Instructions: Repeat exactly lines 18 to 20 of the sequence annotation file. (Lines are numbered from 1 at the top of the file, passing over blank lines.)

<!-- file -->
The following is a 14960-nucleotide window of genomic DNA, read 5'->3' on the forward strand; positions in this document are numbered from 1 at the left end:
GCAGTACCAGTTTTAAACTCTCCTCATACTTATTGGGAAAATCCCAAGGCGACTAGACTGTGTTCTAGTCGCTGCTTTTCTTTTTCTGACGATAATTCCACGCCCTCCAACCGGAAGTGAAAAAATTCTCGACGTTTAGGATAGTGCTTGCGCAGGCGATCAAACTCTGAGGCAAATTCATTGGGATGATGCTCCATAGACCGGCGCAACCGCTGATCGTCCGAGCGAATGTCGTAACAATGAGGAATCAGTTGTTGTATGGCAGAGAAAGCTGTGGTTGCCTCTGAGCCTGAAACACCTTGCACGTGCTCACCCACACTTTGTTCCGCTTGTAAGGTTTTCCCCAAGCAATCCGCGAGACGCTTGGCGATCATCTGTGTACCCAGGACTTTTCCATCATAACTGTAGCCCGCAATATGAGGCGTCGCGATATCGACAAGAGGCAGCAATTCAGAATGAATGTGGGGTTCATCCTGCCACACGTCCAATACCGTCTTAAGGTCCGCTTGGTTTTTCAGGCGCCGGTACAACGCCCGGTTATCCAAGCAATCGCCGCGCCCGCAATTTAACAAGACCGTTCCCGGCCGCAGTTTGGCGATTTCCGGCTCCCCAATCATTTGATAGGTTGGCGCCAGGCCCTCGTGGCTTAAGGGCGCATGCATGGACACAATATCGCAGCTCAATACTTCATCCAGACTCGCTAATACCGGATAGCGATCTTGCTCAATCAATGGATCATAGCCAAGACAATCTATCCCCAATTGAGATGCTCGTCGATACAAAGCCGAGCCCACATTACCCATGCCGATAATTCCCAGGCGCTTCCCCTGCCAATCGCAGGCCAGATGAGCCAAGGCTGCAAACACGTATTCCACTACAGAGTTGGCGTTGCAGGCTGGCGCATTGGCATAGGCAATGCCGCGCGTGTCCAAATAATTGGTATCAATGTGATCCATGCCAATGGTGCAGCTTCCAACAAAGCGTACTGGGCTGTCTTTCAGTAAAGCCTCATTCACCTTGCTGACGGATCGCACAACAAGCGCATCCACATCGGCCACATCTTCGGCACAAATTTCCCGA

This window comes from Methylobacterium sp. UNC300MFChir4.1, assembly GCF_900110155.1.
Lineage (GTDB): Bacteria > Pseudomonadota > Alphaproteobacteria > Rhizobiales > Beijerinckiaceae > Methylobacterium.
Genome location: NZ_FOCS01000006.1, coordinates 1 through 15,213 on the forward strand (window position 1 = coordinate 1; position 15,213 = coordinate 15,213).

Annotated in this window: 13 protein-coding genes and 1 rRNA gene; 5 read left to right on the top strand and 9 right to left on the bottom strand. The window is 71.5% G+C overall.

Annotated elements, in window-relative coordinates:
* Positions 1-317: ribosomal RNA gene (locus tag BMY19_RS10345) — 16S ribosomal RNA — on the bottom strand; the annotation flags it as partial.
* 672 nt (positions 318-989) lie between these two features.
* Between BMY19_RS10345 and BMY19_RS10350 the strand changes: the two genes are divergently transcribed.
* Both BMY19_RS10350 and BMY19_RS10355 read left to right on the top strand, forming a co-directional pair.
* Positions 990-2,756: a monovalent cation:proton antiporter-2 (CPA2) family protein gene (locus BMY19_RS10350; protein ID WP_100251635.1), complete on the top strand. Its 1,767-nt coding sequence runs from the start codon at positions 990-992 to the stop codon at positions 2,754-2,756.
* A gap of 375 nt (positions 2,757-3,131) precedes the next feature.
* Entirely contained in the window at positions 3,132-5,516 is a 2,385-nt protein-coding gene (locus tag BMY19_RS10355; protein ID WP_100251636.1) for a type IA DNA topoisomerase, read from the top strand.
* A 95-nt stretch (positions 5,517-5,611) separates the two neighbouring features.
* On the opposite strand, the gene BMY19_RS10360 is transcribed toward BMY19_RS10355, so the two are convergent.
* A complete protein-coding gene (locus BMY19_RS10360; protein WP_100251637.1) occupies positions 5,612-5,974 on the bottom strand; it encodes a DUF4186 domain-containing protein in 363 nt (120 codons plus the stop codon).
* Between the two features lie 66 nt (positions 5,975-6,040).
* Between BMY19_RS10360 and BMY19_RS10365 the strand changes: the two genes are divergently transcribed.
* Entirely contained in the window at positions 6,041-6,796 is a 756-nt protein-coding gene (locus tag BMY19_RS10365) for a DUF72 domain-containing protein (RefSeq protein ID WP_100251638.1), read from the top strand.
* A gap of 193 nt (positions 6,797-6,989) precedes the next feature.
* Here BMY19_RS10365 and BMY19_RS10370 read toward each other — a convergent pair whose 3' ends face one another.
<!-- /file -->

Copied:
* Between the two features lie 66 nt (positions 5,975-6,040).
* Between BMY19_RS10360 and BMY19_RS10365 the strand changes: the two genes are divergently transcribed.
* Entirely contained in the window at positions 6,041-6,796 is a 756-nt protein-coding gene (locus tag BMY19_RS10365) for a DUF72 domain-containing protein (RefSeq protein ID WP_100251638.1), read from the top strand.